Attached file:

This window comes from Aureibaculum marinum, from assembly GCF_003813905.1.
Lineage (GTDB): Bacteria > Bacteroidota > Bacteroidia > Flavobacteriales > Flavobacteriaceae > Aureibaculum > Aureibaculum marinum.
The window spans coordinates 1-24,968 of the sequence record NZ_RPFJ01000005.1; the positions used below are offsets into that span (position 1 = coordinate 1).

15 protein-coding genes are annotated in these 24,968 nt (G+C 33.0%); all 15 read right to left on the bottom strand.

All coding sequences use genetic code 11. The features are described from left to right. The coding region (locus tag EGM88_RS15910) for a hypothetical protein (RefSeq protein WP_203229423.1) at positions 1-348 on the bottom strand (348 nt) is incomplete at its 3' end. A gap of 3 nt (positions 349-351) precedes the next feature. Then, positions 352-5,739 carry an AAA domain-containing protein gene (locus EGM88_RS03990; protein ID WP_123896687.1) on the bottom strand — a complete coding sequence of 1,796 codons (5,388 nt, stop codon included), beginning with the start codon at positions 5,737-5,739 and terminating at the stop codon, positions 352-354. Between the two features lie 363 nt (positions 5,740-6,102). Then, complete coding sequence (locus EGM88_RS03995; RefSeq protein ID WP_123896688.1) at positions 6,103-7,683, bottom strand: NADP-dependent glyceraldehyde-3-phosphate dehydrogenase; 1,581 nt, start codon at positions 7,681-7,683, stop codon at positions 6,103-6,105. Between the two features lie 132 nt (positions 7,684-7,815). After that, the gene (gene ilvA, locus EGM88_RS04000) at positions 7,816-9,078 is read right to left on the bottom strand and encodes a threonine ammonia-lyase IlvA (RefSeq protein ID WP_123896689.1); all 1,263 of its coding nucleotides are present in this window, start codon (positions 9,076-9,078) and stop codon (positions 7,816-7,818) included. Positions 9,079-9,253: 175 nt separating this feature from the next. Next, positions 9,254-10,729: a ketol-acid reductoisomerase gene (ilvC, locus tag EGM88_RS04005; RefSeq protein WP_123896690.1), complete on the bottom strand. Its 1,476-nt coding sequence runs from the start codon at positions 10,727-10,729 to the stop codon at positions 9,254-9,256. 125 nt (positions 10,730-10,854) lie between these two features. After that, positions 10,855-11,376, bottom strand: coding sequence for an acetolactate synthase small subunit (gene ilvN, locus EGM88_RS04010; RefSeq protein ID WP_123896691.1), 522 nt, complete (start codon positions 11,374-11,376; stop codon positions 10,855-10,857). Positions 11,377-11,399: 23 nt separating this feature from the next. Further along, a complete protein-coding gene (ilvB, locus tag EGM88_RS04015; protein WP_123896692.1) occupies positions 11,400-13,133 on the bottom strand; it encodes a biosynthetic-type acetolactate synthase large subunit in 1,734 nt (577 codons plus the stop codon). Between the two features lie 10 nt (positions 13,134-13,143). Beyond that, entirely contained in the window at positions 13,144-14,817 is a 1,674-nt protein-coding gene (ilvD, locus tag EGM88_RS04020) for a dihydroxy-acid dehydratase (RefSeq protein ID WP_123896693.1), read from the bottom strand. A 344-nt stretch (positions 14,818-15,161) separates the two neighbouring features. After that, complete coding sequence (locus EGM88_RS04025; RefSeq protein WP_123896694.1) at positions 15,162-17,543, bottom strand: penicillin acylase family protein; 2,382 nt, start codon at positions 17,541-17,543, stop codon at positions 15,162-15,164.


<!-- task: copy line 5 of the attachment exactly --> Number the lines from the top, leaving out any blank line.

All coding sequences use genetic code 11. The features are described from left to right. The coding region (locus tag EGM88_RS15910) for a hypothetical protein (RefSeq protein WP_203229423.1) at positions 1-348 on the bottom strand (348 nt) is incomplete at its 3' end. A gap of 3 nt (positions 349-351) precedes the next feature. Then, positions 352-5,739 carry an AAA domain-containing protein gene (locus EGM88_RS03990; protein ID WP_123896687.1) on the bottom strand — a complete coding sequence of 1,796 codons (5,388 nt, stop codon included), beginning with the start codon at positions 5,737-5,739 and terminating at the stop codon, positions 352-354. Between the two features lie 363 nt (positions 5,740-6,102). Then, complete coding sequence (locus EGM88_RS03995; RefSeq protein ID WP_123896688.1) at positions 6,103-7,683, bottom strand: NADP-dependent glyceraldehyde-3-phosphate dehydrogenase; 1,581 nt, start codon at positions 7,681-7,683, stop codon at positions 6,103-6,105. Between the two features lie 132 nt (positions 7,684-7,815). After that, the gene (gene ilvA, locus EGM88_RS04000) at positions 7,816-9,078 is read right to left on the bottom strand and encodes a threonine ammonia-lyase IlvA (RefSeq protein ID WP_123896689.1); all 1,263 of its coding nucleotides are present in this window, start codon (positions 9,076-9,078) and stop codon (positions 7,816-7,818) included. Positions 9,079-9,253: 175 nt separating this feature from the next. Next, positions 9,254-10,729: a ketol-acid reductoisomerase gene (ilvC, locus tag EGM88_RS04005; RefSeq protein WP_123896690.1), complete on the bottom strand. Its 1,476-nt coding sequence runs from the start codon at positions 10,727-10,729 to the stop codon at positions 9,254-9,256. 125 nt (positions 10,730-10,854) lie between these two features. After that, positions 10,855-11,376, bottom strand: coding sequence for an acetolactate synthase small subunit (gene ilvN, locus EGM88_RS04010; RefSeq protein ID WP_123896691.1), 522 nt, complete (start codon positions 11,374-11,376; stop codon positions 10,855-10,857). Positions 11,377-11,399: 23 nt separating this feature from the next. Further along, a complete protein-coding gene (ilvB, locus tag EGM88_RS04015; protein WP_123896692.1) occupies positions 11,400-13,133 on the bottom strand; it encodes a biosynthetic-type acetolactate synthase large subunit in 1,734 nt (577 codons plus the stop codon). Between the two features lie 10 nt (positions 13,134-13,143). Beyond that, entirely contained in the window at positions 13,144-14,817 is a 1,674-nt protein-coding gene (ilvD, locus tag EGM88_RS04020) for a dihydroxy-acid dehydratase (RefSeq protein ID WP_123896693.1), read from the bottom strand. A 344-nt stretch (positions 14,818-15,161) separates the two neighbouring features. After that, complete coding sequence (locus EGM88_RS04025; RefSeq protein WP_123896694.1) at positions 15,162-17,543, bottom strand: penicillin acylase family protein; 2,382 nt, start codon at positions 17,541-17,543, stop codon at positions 15,162-15,164.